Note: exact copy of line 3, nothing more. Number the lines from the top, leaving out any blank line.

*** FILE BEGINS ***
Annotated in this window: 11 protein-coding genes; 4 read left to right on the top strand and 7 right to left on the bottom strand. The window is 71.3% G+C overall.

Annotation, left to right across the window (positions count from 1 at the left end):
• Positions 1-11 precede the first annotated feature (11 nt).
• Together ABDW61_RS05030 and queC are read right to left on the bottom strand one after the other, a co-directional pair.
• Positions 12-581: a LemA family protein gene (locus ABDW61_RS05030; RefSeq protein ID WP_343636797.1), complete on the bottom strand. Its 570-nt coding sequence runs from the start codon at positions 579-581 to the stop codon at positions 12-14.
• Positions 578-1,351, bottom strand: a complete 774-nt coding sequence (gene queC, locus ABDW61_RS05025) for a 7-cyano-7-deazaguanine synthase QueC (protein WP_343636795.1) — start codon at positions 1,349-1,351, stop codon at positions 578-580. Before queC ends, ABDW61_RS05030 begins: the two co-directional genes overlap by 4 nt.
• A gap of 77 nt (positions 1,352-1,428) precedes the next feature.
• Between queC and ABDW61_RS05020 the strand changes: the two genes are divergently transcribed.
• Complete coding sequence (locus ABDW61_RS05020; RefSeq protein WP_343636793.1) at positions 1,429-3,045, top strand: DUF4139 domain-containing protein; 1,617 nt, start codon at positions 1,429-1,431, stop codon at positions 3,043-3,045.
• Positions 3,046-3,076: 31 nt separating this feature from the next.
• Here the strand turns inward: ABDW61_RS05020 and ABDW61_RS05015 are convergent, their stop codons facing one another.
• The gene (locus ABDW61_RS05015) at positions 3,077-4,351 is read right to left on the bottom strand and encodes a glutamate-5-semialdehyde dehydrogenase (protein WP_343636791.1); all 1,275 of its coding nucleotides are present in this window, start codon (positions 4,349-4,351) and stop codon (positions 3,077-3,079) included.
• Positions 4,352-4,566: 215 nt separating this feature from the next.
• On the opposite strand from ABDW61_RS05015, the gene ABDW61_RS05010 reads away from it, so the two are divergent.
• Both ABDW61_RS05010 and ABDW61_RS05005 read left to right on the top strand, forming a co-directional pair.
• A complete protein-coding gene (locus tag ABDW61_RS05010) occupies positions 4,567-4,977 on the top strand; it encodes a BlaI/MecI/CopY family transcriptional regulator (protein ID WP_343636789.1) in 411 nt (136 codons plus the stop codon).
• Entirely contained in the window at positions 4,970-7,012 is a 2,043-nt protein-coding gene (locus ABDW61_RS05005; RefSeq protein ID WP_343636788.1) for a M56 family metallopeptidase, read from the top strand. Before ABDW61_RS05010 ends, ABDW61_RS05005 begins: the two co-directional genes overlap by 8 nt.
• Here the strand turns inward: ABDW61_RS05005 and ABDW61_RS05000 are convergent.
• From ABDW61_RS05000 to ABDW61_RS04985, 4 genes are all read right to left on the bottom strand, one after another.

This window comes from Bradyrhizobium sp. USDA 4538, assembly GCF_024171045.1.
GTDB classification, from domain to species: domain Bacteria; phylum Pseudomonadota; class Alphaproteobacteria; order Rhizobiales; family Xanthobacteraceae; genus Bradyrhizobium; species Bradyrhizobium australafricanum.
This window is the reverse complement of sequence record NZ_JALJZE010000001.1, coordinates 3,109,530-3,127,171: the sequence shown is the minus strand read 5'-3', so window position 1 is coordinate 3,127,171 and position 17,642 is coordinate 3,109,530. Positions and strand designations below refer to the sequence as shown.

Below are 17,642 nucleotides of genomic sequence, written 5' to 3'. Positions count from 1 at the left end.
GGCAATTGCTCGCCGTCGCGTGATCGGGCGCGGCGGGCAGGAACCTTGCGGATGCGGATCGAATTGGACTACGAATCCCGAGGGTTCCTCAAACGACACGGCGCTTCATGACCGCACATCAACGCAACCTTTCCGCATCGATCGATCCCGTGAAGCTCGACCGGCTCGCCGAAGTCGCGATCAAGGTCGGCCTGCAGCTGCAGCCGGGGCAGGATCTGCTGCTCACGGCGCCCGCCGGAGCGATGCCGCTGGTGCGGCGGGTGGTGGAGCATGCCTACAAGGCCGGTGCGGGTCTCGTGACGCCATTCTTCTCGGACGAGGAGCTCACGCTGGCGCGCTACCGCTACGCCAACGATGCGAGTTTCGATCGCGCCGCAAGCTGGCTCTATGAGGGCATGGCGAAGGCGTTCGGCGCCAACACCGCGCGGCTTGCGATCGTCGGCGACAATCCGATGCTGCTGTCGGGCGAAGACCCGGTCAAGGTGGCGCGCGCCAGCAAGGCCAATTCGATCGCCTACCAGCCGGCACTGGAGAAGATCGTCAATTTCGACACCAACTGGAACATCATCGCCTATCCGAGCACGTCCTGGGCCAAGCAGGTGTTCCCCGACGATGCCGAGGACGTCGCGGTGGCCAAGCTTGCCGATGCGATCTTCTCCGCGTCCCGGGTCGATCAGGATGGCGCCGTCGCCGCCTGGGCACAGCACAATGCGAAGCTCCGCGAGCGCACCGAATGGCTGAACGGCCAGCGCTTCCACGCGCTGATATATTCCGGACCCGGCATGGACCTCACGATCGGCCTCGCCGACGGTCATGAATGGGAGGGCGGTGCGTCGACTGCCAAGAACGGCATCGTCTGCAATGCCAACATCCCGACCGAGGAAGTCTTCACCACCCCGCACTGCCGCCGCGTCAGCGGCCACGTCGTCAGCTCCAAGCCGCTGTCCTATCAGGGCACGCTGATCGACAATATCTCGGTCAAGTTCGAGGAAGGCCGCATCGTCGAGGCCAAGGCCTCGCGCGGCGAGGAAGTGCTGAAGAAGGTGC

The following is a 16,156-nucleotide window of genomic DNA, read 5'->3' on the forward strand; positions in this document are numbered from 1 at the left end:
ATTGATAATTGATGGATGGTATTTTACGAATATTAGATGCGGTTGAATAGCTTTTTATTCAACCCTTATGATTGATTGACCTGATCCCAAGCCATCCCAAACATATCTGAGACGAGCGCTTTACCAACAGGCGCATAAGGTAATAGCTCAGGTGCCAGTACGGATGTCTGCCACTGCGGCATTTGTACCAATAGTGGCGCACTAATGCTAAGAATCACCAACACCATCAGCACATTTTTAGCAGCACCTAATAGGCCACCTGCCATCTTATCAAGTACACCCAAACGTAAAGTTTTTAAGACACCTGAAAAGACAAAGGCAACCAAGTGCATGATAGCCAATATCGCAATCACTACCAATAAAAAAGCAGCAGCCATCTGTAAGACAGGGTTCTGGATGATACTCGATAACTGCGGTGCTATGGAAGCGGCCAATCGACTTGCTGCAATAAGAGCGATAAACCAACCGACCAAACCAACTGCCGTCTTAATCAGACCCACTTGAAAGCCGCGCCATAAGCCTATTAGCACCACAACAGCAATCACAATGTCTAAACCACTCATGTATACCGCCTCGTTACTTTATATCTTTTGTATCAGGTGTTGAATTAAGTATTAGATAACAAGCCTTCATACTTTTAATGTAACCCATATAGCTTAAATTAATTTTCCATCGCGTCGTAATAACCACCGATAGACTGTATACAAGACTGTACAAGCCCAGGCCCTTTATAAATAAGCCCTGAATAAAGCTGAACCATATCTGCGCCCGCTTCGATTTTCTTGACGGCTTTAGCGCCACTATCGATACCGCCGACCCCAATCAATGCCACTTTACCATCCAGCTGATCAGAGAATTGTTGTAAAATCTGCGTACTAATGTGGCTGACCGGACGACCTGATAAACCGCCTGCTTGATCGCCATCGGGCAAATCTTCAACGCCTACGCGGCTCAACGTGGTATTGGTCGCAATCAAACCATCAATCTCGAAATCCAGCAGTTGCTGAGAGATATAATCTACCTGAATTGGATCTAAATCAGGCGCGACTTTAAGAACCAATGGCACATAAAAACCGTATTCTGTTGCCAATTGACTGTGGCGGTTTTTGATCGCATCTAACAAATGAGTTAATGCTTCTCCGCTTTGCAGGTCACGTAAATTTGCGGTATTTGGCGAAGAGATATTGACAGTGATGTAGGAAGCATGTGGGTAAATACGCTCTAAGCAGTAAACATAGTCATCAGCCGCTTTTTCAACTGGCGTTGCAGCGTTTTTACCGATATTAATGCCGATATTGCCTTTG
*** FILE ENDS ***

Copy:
• Positions 1-11 precede the first annotated feature (11 nt).